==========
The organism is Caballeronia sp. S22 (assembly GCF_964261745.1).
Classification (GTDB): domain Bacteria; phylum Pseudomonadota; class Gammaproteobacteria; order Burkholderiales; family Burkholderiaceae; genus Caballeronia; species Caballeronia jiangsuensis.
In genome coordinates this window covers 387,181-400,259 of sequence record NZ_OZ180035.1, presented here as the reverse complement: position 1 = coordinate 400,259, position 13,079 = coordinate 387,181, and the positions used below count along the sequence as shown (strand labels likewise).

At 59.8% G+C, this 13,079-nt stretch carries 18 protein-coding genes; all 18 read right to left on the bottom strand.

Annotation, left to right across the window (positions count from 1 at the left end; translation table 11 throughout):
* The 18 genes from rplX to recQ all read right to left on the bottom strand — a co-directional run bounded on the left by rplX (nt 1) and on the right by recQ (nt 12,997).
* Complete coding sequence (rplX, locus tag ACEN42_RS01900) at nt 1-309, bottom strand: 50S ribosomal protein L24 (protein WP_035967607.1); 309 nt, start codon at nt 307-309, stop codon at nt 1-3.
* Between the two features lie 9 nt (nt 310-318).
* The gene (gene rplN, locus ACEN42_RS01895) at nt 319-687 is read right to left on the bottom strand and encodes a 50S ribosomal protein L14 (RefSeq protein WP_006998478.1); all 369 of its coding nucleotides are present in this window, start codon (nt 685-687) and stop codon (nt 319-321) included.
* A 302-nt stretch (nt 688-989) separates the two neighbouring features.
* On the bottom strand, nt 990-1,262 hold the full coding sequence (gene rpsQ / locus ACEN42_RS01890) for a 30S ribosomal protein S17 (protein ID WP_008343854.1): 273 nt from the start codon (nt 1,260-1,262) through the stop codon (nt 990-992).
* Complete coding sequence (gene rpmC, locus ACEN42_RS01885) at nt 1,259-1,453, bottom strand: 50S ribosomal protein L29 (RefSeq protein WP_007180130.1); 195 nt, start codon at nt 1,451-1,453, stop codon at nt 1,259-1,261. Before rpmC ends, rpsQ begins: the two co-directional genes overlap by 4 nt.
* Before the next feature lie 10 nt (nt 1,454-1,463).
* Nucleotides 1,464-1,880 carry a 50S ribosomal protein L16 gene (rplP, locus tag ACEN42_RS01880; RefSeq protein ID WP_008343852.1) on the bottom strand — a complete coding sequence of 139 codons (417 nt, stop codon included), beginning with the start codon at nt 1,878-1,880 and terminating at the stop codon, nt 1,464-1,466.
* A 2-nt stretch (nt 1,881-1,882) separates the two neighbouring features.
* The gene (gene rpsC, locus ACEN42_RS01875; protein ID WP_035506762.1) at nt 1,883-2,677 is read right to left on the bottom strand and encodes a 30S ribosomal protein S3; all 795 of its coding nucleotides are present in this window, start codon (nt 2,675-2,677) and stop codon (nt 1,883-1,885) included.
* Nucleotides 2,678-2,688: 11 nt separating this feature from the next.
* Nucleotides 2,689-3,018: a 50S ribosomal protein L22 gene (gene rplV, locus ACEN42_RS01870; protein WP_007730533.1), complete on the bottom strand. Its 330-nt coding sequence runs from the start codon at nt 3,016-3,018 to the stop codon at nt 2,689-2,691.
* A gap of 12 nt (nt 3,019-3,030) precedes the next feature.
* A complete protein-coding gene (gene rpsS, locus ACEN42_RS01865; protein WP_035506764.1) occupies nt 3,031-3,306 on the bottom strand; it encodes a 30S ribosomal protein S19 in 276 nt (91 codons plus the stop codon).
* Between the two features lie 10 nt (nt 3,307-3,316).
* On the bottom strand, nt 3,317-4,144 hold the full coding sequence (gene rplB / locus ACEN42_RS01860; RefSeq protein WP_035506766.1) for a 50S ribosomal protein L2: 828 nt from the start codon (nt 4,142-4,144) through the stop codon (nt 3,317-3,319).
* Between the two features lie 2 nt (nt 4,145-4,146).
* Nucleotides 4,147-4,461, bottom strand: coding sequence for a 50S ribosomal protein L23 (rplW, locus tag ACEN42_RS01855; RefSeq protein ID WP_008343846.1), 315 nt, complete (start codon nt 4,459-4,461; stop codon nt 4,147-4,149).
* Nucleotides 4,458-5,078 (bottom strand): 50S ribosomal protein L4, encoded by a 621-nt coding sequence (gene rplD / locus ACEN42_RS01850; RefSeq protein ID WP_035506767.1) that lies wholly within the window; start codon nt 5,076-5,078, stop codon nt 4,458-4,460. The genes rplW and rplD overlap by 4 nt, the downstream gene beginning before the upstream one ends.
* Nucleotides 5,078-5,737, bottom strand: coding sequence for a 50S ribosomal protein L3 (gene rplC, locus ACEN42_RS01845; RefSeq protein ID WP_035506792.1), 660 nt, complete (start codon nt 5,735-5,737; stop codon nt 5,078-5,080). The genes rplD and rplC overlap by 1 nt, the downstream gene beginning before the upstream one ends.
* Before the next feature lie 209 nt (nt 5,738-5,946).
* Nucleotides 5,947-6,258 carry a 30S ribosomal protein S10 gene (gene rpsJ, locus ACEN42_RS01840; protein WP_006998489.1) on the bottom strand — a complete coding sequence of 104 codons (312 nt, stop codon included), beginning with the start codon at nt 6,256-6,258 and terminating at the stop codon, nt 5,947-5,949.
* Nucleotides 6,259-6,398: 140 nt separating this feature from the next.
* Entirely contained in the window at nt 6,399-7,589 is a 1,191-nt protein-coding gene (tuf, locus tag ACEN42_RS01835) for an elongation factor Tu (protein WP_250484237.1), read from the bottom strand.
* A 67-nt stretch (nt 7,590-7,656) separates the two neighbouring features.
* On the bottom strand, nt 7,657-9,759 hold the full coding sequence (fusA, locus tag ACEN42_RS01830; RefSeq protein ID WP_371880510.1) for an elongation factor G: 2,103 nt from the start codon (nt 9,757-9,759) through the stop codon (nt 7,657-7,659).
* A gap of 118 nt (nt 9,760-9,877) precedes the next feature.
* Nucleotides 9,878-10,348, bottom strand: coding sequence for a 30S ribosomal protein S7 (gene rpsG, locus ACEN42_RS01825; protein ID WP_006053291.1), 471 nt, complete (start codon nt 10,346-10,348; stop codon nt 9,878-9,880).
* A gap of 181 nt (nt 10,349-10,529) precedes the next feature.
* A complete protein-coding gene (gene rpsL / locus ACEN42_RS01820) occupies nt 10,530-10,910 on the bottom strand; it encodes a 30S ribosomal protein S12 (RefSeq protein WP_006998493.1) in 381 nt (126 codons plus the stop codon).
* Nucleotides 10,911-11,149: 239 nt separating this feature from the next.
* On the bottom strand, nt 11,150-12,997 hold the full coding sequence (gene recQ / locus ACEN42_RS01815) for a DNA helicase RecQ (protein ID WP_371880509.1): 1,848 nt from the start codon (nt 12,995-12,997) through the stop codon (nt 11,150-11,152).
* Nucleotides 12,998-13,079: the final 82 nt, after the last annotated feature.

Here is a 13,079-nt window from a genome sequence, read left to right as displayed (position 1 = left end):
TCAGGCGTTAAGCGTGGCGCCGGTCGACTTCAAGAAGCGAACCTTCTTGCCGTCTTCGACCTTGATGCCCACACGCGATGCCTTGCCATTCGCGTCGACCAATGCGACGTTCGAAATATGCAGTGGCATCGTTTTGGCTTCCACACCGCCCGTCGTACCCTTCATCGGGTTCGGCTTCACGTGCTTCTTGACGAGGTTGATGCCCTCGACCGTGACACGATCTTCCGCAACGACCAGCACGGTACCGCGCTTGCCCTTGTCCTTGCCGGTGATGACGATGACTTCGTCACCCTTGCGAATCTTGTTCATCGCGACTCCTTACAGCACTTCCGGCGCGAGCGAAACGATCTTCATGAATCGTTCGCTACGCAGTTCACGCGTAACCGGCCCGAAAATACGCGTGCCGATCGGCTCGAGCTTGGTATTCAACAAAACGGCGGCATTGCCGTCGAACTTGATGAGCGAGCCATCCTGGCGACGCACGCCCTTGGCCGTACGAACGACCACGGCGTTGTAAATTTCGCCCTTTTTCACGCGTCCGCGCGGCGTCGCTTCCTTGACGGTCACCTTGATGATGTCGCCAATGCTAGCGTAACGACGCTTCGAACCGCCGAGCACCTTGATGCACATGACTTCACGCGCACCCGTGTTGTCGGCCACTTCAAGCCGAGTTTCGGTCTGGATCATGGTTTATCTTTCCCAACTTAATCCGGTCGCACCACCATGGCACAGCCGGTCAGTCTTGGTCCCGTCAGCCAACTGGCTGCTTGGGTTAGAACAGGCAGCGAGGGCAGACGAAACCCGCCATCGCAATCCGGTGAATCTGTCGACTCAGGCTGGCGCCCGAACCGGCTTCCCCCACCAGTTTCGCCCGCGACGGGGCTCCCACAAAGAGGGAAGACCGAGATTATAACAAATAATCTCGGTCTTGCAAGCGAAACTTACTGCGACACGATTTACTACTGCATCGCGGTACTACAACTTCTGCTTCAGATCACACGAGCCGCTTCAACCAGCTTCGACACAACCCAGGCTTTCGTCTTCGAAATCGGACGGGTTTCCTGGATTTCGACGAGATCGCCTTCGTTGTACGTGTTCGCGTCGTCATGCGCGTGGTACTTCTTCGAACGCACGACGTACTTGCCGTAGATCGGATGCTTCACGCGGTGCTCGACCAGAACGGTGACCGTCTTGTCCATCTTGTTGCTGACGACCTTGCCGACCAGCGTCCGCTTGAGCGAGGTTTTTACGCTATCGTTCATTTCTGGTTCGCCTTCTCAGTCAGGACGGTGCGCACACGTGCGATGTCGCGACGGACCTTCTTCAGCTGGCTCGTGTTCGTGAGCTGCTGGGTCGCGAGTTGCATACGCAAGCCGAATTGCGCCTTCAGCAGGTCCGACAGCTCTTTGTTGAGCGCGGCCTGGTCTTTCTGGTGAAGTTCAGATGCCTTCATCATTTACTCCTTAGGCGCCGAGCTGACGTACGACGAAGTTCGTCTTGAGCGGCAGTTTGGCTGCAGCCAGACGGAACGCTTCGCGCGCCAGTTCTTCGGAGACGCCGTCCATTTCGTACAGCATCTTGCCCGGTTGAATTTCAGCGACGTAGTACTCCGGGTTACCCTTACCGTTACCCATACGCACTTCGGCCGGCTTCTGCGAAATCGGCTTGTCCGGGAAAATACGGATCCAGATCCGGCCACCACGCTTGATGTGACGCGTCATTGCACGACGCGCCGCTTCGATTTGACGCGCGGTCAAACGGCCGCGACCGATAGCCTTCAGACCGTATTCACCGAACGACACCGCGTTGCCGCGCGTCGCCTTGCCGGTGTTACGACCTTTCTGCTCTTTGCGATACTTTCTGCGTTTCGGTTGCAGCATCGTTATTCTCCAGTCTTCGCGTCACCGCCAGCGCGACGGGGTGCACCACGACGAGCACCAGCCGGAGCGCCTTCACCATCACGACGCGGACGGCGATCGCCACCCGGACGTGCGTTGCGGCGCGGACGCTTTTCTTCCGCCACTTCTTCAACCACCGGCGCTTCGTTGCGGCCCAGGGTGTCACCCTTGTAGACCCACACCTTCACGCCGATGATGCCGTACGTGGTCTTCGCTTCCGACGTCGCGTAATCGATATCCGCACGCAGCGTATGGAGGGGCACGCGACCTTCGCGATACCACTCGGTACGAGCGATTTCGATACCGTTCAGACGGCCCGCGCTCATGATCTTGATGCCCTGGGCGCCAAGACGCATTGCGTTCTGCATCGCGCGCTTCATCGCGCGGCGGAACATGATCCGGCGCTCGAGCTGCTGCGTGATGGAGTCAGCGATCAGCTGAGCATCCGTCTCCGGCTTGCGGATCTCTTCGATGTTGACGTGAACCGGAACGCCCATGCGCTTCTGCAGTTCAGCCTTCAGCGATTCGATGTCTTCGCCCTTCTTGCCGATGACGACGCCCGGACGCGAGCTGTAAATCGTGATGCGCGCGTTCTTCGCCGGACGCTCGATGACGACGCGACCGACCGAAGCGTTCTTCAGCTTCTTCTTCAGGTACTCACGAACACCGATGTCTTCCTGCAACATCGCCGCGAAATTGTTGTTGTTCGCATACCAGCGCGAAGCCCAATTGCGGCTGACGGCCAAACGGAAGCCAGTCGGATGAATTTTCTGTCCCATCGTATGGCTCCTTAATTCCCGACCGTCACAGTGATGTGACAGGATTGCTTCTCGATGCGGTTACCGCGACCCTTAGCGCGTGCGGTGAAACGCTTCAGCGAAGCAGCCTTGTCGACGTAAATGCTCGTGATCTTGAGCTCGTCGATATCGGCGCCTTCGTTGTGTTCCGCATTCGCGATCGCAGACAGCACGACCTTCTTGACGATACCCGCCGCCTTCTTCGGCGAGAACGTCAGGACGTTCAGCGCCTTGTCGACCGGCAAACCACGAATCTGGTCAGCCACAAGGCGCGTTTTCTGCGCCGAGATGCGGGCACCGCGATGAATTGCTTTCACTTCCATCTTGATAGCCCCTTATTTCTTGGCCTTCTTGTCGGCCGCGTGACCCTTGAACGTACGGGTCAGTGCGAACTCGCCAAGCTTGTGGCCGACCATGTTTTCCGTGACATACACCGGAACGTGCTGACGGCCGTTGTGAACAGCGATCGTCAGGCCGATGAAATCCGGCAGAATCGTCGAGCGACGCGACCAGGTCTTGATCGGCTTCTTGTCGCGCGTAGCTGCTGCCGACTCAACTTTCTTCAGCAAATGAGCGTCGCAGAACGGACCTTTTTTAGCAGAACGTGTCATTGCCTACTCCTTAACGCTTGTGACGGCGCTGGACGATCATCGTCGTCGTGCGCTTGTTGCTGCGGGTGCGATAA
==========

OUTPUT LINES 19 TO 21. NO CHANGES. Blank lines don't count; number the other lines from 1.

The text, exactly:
* A gap of 12 nt (nt 3,019-3,030) precedes the next feature.
* A complete protein-coding gene (gene rpsS, locus ACEN42_RS01865; protein WP_035506764.1) occupies nt 3,031-3,306 on the bottom strand; it encodes a 30S ribosomal protein S19 in 276 nt (91 codons plus the stop codon).
* Between the two features lie 10 nt (nt 3,307-3,316).